Draft National Standards for Safer Better Healthcare Consultation Draft Document National Standards September 2010 for Safer Better Healthcare Consultation Document September 2010 About the Health Information
Senior Project Manager A14 Cambridge to Huntingdon, Complex Infrastructure Programme Grade 6 Candidate Pack 2 Introduction The Highways Agency is an Executive Agency of the Department for Transport, and
Information Commissioner s Office Information governance strategy 2014-16 Page 1 of 16 Contents 1.0 Executive summary 2.0 Introduction 3.0 ICO s corporate plan 2014-17 4.0 Regulatory environment 5.0 Scope
Brief 21 August 2011 Public Procurement Performance Measurement C O N T E N T S What is the rationale for measuring performance in public procurement? What are the benefits of effective performance management?
DATA LABEL: PUBLIC Appendix 2 West Lothian Council Community Benefits in Procurement Procedure Date: May 2013 CONTENTS 1. Introduction... 1 2. Community Benefits Commitment... 1 3. Identifying Potential
Department of Health PFU & PPP Forum Benchmarking and market testing in NHS PFI projects Code of Best Practice This Code of Best Practice provides guidance and advice on good practice to NHS Trusts, Project
Appendix 10 Blaby District Council Housing Stock Transfer CHANGE MANAGEMENT PLAN 1 Change Management Plan Introduction As part of the decision making process to pursue transfer, the Blaby District Council
Business Plan 2016-2017 March 2016 Contents Introduction... 3 About us... 5 Role of Registrar... 5 Objectives for 2016-17... 5 Work programme for 2016/17... 6 Activity 1 Continue to operate an accessible,
Committee and Date Audit Committee 26/06/14 Update on Programme Management Controls & Risks Responsible Officer George Candler Director of Commissioning e-mail: George.Candler@shropshire.gov.uk Tel: 01743
Copyright in the material is owned by the State of New South Wales. Apart from any use as permitted under the Copyright Act 1968 and/or as explicitly permitted below, all other rights are reserved. You
CITY OF LONDON PROCUREMENT STRATEGY MAY 2009 CONTEXT Definition Procurement is the process of acquiring goods, works and services, covering both acquisitions from third parties and from in house providers.
House of Commons Corporate Governance Framework What is Corporate Governance? 1. Good corporate governance is fundamental to any effective organisation and is the hallmark of any well-managed corporate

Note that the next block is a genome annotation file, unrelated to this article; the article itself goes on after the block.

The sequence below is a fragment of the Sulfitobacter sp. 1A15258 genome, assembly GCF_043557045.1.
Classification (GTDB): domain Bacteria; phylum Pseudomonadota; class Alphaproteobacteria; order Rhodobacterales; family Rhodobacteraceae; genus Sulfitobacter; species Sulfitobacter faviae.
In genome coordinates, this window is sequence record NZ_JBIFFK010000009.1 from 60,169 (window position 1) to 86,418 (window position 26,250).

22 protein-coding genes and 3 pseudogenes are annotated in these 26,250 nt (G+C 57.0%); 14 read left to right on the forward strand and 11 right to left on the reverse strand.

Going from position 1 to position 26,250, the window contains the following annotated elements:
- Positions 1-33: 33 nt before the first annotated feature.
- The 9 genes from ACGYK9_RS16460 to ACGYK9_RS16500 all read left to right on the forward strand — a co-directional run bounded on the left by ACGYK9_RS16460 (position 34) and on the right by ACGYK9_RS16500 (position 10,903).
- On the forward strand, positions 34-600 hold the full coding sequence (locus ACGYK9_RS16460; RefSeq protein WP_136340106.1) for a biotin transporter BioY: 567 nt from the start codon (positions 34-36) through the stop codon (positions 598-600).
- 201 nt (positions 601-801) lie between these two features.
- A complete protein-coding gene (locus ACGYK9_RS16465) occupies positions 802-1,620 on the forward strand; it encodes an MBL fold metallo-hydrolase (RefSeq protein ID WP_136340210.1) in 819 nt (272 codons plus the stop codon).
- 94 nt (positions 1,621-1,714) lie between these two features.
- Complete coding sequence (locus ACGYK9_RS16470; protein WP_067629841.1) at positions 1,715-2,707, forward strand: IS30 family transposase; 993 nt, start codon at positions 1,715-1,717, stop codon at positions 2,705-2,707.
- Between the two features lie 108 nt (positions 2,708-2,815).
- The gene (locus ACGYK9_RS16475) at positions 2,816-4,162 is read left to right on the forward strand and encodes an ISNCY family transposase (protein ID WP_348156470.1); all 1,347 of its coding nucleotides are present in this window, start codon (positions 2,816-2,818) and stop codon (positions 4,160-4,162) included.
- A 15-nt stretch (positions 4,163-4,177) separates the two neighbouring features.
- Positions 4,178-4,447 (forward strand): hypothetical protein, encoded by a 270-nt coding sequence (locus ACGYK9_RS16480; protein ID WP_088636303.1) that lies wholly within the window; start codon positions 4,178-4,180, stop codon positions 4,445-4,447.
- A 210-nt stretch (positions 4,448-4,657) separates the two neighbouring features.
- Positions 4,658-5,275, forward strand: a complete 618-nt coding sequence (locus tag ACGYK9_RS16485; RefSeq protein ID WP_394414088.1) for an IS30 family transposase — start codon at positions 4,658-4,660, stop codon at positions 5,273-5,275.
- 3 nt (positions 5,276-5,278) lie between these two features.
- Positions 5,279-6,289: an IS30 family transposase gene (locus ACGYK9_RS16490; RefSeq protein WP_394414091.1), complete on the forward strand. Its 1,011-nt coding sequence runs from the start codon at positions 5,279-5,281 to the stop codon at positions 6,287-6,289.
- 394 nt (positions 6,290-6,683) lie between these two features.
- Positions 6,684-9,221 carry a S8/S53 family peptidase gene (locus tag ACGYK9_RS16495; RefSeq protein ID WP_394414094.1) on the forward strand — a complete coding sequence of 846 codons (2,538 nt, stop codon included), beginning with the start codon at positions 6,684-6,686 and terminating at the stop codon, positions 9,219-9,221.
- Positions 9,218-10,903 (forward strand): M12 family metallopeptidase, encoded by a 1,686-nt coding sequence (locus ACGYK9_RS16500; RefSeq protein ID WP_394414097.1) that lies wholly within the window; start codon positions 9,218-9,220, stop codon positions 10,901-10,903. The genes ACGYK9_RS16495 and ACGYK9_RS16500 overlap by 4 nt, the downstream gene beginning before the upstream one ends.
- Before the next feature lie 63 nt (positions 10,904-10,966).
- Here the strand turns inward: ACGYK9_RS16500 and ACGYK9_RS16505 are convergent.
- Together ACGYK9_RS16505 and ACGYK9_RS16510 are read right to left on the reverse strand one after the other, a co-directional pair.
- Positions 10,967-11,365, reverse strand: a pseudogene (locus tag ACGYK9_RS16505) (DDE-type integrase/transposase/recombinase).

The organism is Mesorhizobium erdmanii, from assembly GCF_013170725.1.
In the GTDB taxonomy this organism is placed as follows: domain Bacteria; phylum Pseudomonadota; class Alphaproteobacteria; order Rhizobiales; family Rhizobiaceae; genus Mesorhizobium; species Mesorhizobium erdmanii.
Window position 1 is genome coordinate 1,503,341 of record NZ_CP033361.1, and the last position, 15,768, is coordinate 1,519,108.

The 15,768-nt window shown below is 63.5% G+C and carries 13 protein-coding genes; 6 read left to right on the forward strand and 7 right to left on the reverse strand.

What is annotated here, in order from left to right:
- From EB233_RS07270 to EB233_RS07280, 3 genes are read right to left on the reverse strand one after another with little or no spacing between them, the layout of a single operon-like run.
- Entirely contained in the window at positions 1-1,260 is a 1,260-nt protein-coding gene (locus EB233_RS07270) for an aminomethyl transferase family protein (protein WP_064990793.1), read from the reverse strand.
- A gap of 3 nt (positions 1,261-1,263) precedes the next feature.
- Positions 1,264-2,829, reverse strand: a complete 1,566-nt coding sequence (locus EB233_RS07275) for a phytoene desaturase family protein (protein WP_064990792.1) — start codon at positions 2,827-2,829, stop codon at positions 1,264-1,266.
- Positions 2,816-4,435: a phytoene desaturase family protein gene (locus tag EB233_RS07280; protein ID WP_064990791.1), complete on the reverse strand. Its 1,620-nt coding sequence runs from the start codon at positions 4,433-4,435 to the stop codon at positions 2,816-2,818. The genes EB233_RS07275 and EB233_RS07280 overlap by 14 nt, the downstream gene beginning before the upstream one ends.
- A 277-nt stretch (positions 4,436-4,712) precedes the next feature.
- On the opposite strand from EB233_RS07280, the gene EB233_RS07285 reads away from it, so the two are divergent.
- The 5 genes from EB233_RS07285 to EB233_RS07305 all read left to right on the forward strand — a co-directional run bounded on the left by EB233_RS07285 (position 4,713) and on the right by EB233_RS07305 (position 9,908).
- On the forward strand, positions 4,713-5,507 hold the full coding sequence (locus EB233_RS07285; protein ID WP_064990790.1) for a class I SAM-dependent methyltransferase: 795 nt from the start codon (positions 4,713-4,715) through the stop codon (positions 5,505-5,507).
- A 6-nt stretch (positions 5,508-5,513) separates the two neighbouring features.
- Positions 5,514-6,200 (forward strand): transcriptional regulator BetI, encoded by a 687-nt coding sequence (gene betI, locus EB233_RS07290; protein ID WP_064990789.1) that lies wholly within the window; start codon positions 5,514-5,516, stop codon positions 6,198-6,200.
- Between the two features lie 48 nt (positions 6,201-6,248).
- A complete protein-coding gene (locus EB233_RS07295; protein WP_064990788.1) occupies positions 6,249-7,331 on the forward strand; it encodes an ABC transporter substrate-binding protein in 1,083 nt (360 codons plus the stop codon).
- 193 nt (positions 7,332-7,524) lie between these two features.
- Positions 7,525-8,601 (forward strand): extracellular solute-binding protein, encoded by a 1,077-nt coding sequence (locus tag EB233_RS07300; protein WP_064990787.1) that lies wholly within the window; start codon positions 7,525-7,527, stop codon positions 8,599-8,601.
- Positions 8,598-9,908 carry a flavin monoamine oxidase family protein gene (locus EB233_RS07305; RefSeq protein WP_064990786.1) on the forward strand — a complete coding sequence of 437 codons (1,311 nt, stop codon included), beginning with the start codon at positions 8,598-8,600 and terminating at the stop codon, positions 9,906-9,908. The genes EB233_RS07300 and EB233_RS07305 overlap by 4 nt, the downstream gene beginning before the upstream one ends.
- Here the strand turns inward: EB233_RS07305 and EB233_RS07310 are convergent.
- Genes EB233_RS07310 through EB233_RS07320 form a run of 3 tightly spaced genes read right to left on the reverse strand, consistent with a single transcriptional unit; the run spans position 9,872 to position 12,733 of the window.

Research and information management strategy 2015-18 Using research and managing information to ensure delivery of the Commission s objectives 1 1. Introduction This strategy sets out a range of research
Volunteer Managers National Occupational Standards Contents 00 Forward 00 Section 1 Introduction 00 Who are these standards for? 00 Why should you use them? 00 How can you use them? 00 What s in a Standard?
RDTL MINISTRY OF FINANCE Procurement Service BEST PRACTICE GUIDE 6: ESTABLISHING CONTRACTS 1 RDTL Procurement Guidelines The Procurement Legal Regime Decree Law sets out new procurement processes which
Service Management and ICT Monitoring and Reporting Advisory and Implementation Services G-Cloud Service 1 1. An overview of the G-Cloud Service Arcus can assist you with a review and advice on the effectiveness
JOB DESCRIPTION Job Title: Band: Hours: Location: Accountable to: Lead Manager for Workforce Planning & Resourcing 8a 37.5 per week Tatchbury Mount base and other Southern Health Sites as required Deputy
Procurement policy Working with our suppliers to support strategic growth Mission Statement The Procurement Department is the focal point for commercial relationships with Eversheds supply chains, ensuring
Case Study Best Practice Asset Management An example of an Activity Management Plan, published by the Working Group Case Study AMP 01-2014 The Working Group was established by the Road Efficiency Group
Business Continuity Management Policy Statement and Strategy November 2011 Title Business Continuity Management Policy & Strategy Date of Publication: Cabinet Council Published by Borough Council of King
Appendix 1 Option 1 Continue As Now Deliverability How Much Will It Cost: Over the 10 year period the conditions surveys indicate capital investment of 1.8m will be required to maintain the homes to their
CAPABILITY AUDIT FOR HEIs Higher Education Institutions (HEIs) should organically develop their own to successfully manage the process of strategic sourcing. The capability audit provides an assessment
Business Continuity Policy Summary: This policy sets out the structure for ensuring that the PCT has effective Business Continuity Plans in place in order to maintain its essential business functions during
1. Introduction Background The National e-procurement Project (NePP) and Centre for Procurement Performance (CPP) are working to support and enable schools to meet their e- Government targets and to gain
Scotland s public sector workforce Good practice guide Prepared by Audit Scotland March 2014 Contents Introduction... 4 Purpose of the guide... 4 What s in the guide?... 4 Part 1. Good practice in workforce
The Code of Good Impact Practice June 2013 Inspiring Impact The Code of Good Impact Practice has been developed through a sector-wide public consultation and the input of a working group of 17 organisations
Standard Operations Business Operations process forms the core of all our business activities SMS-GS-O1 Operations December 2014 v1.1 Serco Public Document Details Document Details erence SMS GS-O1: Operations
Guidelines on Environmental Management and Reporting for the Financial Services Sector A practical toolkit Environmental management and reporting involves identifying, understanding, controlling and communicating
Performance Management and Service Improvement Framework Author Marcus Evans, Operational Director - Performance and Customer Insight Date: September 2014 Contents Page 1. Introduction 3 2. Strategic ning
Informatics: The future An organisational summary DH INFORMATION READER BOX Policy HR/Workforce Management Planning/Performance Clinical Document Purpose Commissioner Development Provider Development Improvement
Overview Part A: Strategic assessment Part B1: Business case developing the business case Part B2: Business case procurement options Part B3: Business case funding and financing options Part C: Project
Embedding Digital Continuity in Information Management This guidance relates to: Stage 1: Plan for action Stage 2: Define your digital continuity requirements Stage 3: Assess and manage risks to digital